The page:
DESTINATION: Camels Hump
ELEVATION: 4083 Ft.
TRAIL: Burrows Trail, Long Trail
DISTANCE: 4.8 miles
ELEVATION GAIN: 2367 Ft.
HIKING TIME: 3 Hours
SEASON: Late Winter
DATE: March 19, 2012
WEATHER: Cool, clear
From 89 take exit 11 and head south 9 miles to the town of Huntington. Turn left onto Camels Hump Rd (dirt road) and follow it 3.4 miles to it's end where you will find a gravel parking lot. In late winter the road conditions were extremely muddy preventing me from reaching the traditional parking lot. I pulled off to the side of the road at 2.0 miles and walked 1.5 miles of Camels Hump Rd.
MAP: (Camels Hump)
The Burrows Trail ascends gradually through a hardwood forest. At 1.5 miles the terrain becomes rocky and steep as you increase elevation into the spruce and fir trees. As you reach the ridgeline the trail lessens grade and you reach a open clearing at 2.1 miles. This is the intersection with the Long Trail and a great place to relax a few minutes before the final 0.3 mile pitch to the summit. As you follow the long trail the terrain gets steeper and rougher and you become more and more exposed to the elements along the bare summit hump. The summit is obvious with a benchmark disk near the highest point and offers spectacular views of the nearby Vermont Mountains and across the Champlain Valley into the Adirondacks.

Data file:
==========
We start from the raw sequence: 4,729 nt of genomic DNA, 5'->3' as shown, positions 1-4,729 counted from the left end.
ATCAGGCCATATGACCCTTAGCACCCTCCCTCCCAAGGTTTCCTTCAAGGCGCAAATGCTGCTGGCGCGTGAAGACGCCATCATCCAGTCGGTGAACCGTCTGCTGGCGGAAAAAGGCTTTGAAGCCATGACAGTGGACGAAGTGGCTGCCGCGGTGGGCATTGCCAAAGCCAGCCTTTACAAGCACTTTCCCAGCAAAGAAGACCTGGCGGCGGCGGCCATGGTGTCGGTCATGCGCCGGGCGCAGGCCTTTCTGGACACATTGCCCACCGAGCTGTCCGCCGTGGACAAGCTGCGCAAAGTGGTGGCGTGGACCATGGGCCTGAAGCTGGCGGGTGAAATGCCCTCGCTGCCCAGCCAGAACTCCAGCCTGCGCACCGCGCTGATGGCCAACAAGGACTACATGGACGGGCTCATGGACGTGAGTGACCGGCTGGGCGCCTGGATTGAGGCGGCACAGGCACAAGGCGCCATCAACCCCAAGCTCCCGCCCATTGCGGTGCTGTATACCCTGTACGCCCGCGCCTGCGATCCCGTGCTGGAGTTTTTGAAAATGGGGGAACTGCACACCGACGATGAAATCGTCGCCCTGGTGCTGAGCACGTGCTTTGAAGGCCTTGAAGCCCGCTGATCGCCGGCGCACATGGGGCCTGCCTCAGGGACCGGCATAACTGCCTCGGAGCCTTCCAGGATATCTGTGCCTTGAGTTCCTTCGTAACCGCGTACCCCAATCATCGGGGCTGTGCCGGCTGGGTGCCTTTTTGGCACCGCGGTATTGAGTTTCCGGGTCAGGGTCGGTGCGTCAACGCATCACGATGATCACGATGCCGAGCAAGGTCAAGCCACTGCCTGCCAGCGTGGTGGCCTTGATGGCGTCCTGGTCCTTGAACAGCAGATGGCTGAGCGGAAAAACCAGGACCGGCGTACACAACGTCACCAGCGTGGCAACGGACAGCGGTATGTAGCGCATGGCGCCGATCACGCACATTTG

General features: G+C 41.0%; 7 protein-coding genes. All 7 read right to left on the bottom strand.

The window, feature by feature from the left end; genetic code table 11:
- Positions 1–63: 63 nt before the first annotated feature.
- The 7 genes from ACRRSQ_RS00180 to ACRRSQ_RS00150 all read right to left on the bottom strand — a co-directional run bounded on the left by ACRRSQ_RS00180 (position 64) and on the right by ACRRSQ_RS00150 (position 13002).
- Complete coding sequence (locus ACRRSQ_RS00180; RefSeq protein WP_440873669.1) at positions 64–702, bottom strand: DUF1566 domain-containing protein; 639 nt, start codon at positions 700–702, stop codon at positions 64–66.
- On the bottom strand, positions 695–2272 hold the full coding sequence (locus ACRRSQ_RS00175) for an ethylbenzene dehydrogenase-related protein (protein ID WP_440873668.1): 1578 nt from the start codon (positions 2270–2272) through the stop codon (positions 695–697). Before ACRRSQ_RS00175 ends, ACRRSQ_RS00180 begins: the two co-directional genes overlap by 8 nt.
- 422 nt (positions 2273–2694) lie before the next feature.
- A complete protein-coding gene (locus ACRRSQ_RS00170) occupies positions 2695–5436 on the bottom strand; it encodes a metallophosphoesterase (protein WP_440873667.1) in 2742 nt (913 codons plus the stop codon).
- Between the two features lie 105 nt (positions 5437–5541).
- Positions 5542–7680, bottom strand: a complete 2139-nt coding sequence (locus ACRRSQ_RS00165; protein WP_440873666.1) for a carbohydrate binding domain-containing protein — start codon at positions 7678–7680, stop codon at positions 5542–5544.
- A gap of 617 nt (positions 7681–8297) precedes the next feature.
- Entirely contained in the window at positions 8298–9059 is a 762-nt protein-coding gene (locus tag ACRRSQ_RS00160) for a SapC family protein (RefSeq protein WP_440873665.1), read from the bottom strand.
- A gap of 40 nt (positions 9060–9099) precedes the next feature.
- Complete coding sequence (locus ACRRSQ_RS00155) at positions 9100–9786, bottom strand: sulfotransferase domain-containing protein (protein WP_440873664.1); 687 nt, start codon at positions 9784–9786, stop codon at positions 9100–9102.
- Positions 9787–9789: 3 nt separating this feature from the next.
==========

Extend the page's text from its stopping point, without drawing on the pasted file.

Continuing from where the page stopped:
Burrows Trail - Long Trail = 2.1 Miles
Long Trail - Summit = 0.3 miles
Summit - Parking = 2.4 miles
**trail distances above are from the start of the Burrows Trail and do not include my 1.5 mile road walk
Burrows Trail - Long Trail = 1 Hr. 45 Minutes
Long Trail - Summit = 15 Minutes
Summit - Parking = 1 Hour
NOTES / COMMENTS:
The prominent and scarred summit of Camels Hump can be seen for miles and is arguably the most identifiable mountain in all of Vermont. It's a popular destination amongst hikers and relatively easy to climb. It's one of the few high peaks in Vermont that does not contain a ski resort and the summit views are absolutely breathtaking. You can see Mansfield and several other 4000 Foot Vermont peaks. The White Mountains of New Hampshire to the east and the Adirondacks are a close 50 miles to the west. Unfortunately, I forgot my digital camera and only obtained a few poor quality (unworthy for sharing) pictures from my cell phone.